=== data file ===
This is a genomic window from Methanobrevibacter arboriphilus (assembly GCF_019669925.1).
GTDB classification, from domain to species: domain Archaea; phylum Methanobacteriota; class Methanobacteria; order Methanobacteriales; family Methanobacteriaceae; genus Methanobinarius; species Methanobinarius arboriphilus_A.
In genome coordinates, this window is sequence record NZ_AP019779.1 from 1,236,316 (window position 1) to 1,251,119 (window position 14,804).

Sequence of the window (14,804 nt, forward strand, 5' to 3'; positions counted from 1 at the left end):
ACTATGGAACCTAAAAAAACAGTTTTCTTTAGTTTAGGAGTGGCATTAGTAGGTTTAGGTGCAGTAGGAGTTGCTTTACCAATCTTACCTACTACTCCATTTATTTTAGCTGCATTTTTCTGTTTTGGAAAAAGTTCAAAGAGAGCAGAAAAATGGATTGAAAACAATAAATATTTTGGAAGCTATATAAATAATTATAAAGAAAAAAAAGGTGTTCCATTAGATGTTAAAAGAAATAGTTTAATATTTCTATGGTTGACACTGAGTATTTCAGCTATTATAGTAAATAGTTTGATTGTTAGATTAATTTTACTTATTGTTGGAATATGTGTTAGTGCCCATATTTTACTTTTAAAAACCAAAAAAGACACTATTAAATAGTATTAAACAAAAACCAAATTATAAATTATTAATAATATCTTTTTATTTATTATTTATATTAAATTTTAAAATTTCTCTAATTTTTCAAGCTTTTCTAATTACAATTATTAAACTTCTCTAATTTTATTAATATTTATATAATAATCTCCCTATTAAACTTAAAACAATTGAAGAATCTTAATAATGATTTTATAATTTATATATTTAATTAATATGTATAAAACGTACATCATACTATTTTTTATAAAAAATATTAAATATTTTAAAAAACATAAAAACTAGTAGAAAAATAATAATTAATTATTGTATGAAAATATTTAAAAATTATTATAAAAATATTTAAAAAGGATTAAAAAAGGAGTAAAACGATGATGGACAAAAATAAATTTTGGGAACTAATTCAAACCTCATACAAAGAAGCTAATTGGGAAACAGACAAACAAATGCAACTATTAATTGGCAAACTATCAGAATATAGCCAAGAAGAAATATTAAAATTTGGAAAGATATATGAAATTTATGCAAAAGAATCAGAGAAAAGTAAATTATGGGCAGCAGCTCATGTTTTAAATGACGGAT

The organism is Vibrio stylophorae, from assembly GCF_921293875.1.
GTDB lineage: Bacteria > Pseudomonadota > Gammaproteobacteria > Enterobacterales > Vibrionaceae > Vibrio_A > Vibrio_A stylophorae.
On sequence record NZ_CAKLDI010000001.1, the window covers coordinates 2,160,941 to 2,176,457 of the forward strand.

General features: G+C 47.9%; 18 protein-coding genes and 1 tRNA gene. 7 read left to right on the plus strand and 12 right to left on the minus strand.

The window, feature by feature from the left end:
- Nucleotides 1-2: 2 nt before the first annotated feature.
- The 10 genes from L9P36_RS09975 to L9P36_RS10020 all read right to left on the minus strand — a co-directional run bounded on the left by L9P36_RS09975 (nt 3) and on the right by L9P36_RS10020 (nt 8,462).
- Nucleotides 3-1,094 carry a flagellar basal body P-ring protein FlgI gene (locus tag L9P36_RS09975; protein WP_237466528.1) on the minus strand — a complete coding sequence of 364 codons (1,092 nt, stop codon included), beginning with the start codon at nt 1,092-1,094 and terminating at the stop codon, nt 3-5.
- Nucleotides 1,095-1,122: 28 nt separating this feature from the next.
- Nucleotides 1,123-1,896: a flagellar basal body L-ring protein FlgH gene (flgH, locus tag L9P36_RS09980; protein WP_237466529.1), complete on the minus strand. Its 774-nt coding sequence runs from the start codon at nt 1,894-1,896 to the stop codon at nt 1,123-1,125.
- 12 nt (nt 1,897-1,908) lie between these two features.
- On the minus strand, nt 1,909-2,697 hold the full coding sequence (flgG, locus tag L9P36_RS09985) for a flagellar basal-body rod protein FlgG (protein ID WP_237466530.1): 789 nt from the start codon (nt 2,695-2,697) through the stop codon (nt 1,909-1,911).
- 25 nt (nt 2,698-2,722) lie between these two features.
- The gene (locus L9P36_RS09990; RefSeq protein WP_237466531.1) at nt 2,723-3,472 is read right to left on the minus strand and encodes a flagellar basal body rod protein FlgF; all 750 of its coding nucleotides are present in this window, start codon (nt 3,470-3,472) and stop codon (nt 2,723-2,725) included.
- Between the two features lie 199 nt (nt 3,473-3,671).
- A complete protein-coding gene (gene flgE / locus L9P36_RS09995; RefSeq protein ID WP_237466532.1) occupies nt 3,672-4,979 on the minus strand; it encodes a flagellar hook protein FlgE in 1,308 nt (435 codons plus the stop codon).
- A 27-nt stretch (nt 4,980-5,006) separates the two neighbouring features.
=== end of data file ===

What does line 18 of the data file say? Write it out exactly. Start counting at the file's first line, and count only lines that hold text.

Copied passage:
- 25 nt (nt 2,698-2,722) lie between these two features.